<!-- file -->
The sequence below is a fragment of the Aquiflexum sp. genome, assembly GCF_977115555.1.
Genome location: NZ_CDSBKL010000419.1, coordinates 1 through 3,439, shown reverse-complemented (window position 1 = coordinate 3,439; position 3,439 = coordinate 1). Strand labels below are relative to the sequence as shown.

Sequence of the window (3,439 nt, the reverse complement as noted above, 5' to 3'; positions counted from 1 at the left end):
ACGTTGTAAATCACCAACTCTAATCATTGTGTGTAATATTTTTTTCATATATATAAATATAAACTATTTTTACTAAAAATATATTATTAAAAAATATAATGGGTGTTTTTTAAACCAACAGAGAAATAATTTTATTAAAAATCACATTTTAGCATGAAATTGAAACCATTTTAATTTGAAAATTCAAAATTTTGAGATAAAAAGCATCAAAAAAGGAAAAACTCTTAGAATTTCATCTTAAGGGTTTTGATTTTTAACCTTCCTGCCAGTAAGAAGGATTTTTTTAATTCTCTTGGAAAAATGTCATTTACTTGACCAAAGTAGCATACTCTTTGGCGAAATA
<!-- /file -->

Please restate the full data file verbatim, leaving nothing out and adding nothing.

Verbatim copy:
The sequence below is a fragment of the Aquiflexum sp. genome, assembly GCF_977115555.1.
Genome location: NZ_CDSBKL010000419.1, coordinates 1 through 3,439, shown reverse-complemented (window position 1 = coordinate 3,439; position 3,439 = coordinate 1). Strand labels below are relative to the sequence as shown.

Sequence of the window (3,439 nt, the reverse complement as noted above, 5' to 3'; positions counted from 1 at the left end):
ACGTTGTAAATCACCAACTCTAATCATTGTGTGTAATATTTTTTTCATATATATAAATATAAACTATTTTTACTAAAAATATATTATTAAAAAATATAATGGGTGTTTTTTAAACCAACAGAGAAATAATTTTATTAAAAATCACATTTTAGCATGAAATTGAAACCATTTTAATTTGAAAATTCAAAATTTTGAGATAAAAAGCATCAAAAAAGGAAAAACTCTTAGAATTTCATCTTAAGGGTTTTGATTTTTAACCTTCCTGCCAGTAAGAAGGATTTTTTTAATTCTCTTGGAAAAATGTCATTTACTTGACCAAAGTAGCATACTCTTTGGCGAAATA